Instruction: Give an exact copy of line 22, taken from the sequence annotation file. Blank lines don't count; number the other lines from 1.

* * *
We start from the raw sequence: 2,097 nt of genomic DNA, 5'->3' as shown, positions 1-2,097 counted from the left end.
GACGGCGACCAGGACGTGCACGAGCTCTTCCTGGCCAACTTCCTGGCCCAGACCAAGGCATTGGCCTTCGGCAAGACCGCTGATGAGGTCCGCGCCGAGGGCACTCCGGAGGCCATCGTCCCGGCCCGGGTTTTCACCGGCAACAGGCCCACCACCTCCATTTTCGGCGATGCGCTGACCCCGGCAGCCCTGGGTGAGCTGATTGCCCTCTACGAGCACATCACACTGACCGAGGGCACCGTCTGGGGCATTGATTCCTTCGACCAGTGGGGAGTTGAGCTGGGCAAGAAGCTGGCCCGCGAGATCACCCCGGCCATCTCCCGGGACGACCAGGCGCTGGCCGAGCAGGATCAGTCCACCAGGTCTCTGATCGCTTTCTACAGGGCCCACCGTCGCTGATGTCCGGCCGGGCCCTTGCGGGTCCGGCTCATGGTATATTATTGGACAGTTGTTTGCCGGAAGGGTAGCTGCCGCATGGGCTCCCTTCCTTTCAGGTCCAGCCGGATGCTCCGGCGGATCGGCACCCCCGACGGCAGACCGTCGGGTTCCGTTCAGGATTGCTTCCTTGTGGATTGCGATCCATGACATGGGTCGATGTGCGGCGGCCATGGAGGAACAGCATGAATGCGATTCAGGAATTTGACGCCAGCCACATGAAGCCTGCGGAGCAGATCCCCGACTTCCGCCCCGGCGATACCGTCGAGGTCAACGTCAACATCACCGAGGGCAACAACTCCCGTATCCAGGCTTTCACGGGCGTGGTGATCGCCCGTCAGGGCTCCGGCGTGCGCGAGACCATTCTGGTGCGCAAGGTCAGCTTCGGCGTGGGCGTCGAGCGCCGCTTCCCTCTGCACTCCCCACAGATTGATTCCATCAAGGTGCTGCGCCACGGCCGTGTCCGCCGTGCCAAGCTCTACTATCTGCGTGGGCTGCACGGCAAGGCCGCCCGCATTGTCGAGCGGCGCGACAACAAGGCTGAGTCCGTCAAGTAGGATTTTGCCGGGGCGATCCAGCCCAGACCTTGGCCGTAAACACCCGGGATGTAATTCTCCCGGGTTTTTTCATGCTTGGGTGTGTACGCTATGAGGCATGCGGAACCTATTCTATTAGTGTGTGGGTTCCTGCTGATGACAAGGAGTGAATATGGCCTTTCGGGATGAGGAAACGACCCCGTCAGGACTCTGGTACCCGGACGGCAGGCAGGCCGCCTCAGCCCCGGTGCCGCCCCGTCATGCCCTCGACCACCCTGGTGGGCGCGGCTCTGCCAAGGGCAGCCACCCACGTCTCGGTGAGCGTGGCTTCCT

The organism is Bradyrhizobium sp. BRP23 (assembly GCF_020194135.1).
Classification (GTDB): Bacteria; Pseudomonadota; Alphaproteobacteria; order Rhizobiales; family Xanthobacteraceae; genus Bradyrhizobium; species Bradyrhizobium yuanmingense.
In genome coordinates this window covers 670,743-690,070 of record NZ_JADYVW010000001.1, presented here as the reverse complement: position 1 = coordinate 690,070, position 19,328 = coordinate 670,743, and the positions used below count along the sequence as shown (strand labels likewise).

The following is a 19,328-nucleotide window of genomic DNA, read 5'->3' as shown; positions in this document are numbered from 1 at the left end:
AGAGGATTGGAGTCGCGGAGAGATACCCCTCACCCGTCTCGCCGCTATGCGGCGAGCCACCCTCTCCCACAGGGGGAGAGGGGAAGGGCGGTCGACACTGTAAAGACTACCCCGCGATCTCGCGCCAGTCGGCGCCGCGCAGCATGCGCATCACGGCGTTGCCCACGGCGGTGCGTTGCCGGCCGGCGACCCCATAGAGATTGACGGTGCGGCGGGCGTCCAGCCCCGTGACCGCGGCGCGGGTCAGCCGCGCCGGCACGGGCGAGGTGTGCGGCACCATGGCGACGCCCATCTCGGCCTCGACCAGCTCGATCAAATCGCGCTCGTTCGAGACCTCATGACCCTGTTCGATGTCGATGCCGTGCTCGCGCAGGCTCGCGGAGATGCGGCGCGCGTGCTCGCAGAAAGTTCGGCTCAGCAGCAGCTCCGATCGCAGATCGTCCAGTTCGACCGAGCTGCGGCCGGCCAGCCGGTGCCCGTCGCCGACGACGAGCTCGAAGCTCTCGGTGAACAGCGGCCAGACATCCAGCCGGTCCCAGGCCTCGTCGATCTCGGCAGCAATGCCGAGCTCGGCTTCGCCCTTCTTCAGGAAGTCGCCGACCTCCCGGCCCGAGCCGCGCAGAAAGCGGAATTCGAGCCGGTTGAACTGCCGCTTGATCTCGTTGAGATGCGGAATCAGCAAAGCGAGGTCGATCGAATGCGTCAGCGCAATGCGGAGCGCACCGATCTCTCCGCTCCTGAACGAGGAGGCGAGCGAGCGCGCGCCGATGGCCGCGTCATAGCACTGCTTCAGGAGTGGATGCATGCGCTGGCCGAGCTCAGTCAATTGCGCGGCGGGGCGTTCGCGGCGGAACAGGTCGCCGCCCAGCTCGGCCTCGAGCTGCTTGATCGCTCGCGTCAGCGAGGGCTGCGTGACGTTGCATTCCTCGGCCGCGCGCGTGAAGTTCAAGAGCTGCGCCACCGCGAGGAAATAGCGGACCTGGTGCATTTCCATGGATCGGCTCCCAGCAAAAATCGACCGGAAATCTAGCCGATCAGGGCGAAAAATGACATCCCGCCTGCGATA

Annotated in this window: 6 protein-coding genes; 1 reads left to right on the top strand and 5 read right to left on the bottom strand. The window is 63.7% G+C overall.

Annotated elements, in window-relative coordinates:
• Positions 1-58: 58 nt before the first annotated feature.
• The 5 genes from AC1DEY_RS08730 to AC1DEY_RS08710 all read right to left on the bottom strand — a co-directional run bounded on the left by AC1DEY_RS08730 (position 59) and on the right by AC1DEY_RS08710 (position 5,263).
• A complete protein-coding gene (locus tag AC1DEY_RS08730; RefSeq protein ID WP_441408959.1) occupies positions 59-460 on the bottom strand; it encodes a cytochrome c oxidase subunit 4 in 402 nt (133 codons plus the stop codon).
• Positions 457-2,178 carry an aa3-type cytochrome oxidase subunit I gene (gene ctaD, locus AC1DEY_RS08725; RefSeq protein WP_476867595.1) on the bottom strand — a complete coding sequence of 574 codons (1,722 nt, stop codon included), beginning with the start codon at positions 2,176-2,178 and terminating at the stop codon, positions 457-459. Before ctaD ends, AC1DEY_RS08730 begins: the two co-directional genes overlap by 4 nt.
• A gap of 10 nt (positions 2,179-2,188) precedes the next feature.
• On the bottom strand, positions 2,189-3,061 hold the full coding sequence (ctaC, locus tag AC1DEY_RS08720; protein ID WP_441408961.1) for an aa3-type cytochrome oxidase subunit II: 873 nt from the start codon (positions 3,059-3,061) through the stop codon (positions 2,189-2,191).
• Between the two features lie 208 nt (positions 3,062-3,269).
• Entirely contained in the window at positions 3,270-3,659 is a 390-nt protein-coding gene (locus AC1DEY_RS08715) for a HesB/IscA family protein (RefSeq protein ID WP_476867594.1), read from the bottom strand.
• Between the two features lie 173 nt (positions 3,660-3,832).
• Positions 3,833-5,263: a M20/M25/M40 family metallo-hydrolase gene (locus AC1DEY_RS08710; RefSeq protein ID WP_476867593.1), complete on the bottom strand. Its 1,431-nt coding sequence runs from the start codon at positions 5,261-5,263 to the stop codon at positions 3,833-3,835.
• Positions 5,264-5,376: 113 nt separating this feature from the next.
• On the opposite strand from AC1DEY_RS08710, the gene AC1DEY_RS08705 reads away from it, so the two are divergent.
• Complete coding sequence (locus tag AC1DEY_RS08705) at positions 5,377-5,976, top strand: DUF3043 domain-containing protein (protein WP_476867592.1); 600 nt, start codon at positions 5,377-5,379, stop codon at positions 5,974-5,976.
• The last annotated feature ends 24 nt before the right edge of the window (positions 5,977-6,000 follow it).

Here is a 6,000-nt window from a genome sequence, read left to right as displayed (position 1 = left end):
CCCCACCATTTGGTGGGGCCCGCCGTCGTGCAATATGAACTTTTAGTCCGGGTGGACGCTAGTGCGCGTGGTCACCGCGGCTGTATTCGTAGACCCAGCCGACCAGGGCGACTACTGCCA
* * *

• Complete coding sequence (locus tag AC1DEY_RS08705) at positions 5,377-5,976, top strand: DUF3043 domain-containing protein (protein WP_476867592.1); 600 nt, start codon at positions 5,377-5,379, stop codon at positions 5,974-5,976.